“I didn’t make any money from Night Of The Living Dead!” director George A Romero once said to Richard Matheson over lunch one day, raising his hands defensively.
In a way, Romero might have had good reason to be nervous: his seminal zombie horror flick, released in 1968, has much in common with Matheson’s novel I Am Legend, published 14 years earlier. Both take a traditional horror concept and add an element of sci-fi modernism; both are about an apparently planet-wide affliction, but tell their stories largely from a single, fixed location.
“I confessed to him that I basically ripped the [Night Of The Living Dead] idea off from I Am Legend,” Romero later told Entertainment Weekly. “He forgave me because we didn’t make any money.”
To be fair to Romero, Matheson’s influence ran far deeper than Night Of The Living Dead, even if that movie would have a profound impact on popular culture all by itself. Stephen King once wrote that, “Without Richard Matheson I wouldn’t be around” – and like Matheson, King was an author who successfully took horror out of the gothic and into the present.
It’s easy to see why I Am Legend would resonate with Romero, too. In essence, it’s a vampire novel – but one that side-steps castles and capes, and instead tells its story from the perspective of a former plant worker and renaissance man, Robert Neville. Matheson imagines a near future where vampirism has swept across the globe like a disease; like the creatures of legend (and Bram Stoker’s Dracula), they’re vulnerable to garlic, mirrors and crucifixes, yet the author comes up with clever, scientific explanations for each of them.
Neville, seemingly the only uninfected human left, fortifies his house with all the things the creatures loathe, and uses his scientific knowledge to come up with increasingly efficient ways of disposing of them. The protagonist’s greatest enemy, though, isn’t the army of monsters prowling around his house, but his own biting loneliness. Through Neville, Matheson compares the curious split in the human mind – the rational part that analyses a problem and attempts to solve it, and the irrational bit that, even in a situation where getting drunk can lead to a fatal mistake, still craves alcohol.
I Am Legend‘s most chilling moments involve Neville’s solitary lifestyle: his carefully-maintained routine, his meticulous research – and how it’s often undone by his drinking and his despair at what the world has become. People who were once friends and neighbours are now blood-craving ghouls; worse still, some of them actively goad him – their voices ring out at night, daring Neville to leave the safety of his house.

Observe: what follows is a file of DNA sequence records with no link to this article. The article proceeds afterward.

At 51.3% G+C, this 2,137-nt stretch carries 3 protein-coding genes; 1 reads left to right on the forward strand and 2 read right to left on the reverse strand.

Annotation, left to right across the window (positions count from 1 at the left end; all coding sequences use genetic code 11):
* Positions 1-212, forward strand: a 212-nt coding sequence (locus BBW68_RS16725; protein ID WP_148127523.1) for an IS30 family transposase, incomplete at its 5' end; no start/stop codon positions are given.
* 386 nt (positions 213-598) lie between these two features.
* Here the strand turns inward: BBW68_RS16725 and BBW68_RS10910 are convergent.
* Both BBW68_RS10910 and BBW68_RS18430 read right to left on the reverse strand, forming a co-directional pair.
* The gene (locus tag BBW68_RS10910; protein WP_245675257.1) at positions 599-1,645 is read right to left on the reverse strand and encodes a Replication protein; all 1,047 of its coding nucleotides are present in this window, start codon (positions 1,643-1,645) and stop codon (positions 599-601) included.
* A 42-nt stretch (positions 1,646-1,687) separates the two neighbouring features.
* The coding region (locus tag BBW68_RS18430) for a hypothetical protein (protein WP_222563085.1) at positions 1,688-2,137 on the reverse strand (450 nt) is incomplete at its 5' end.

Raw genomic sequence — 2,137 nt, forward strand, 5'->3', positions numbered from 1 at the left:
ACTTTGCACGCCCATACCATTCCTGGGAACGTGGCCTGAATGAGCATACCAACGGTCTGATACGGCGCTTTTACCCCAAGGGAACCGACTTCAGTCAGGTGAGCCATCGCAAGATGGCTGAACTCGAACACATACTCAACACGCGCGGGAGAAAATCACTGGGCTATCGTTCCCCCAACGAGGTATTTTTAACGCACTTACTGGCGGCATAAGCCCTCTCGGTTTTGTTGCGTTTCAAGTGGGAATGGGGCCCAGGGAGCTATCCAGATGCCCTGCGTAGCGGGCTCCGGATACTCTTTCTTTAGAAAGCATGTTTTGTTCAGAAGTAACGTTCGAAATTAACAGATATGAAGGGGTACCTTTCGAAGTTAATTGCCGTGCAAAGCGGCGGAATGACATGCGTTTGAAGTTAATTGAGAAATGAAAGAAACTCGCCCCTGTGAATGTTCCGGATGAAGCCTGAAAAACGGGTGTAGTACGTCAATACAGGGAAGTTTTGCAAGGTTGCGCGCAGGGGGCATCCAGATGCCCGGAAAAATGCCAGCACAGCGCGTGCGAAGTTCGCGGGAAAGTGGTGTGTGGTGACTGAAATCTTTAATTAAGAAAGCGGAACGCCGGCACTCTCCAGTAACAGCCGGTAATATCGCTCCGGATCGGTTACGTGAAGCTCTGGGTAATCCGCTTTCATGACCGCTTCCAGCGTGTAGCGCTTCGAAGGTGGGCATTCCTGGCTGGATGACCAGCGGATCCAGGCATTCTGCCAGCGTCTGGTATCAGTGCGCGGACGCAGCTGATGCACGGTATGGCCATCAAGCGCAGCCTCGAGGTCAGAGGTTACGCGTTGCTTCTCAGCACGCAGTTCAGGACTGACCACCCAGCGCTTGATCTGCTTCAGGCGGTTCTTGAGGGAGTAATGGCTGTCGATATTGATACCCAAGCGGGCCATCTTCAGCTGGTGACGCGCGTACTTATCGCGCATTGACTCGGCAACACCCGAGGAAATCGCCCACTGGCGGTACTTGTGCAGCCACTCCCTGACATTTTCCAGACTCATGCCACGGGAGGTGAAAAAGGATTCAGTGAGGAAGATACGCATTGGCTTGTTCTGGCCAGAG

It’s a lean, intense novel, light on excessive gore but heavy on an overweening sense of dread. Maybe this is why, of the four movies based on Matheson’s book, none have quite nailed its tone; the first, The Last Man On Earth (1964), was faithful to a degree (right down to a neat twist on the blood-chilling conclusion), but Vincent Price’s brooding lead performance was undercut by its threadbare budget. The Omega Man (1971) bizarrely changed the vampires to an albino cult; 2007’s I Am Legend started off well, but then its CGI ghouls emerged, and the tension ebbed. (The less said about the cash-in quickie, I Am Omega, the better.)
If you want a pure, uncut jolt of creeping horror, you have to head back to the source novel, and the Folio Society’s new hardcover edition, illustrated by David McKeane, is arguably the most handsome-looking we’ve laid eyes on. With a sickly green face gazing out from the hardcover, through the die-cut holes in the cardboard slipcase, it’s certainly a far cry from the cheaply-produced paperback edition that first carried Matheson’s words way back in 1954.
Open up the book, and McKean’s macabre, smeary illustrations provide a fitting accompaniment for the prose: here’s Robert Neville in silhouette, venturing outside with only a claw hammer for protection. Here’s Neville poring over books in a library, struggling to find a cure for the pandemic. Shadowy and ambiguous, they reflect the hero’s increasingly threadbare mental state; in some, it isn’t immediately clear whether what we’re looking at is a person or a monster – which is, of course, precisely the point of Matheson’s story.
If, like this writer, you already own a well-thumbed paperback of I Am Legend, this deluxe edition is a worthy upgrade. Made with the Folio Society’s usual quality binding and eye for detail, it’s a handsome reprint of one of the late 20th century’s pivotal genre novels. Although it may have been viewed as just another bit of disposable pulp literature in 1954, its stature has only grown in the decades since.
As the writer Joe Hill points out in his introduction, “Matheson’s vampire army has become a reality, and that army is us…”
The Folio society edition of I Am Legend by Richard Matheson, introduced by Joe Hill and Illustrated by Dave McKean, is available exclusively from www.FolioSociety.com.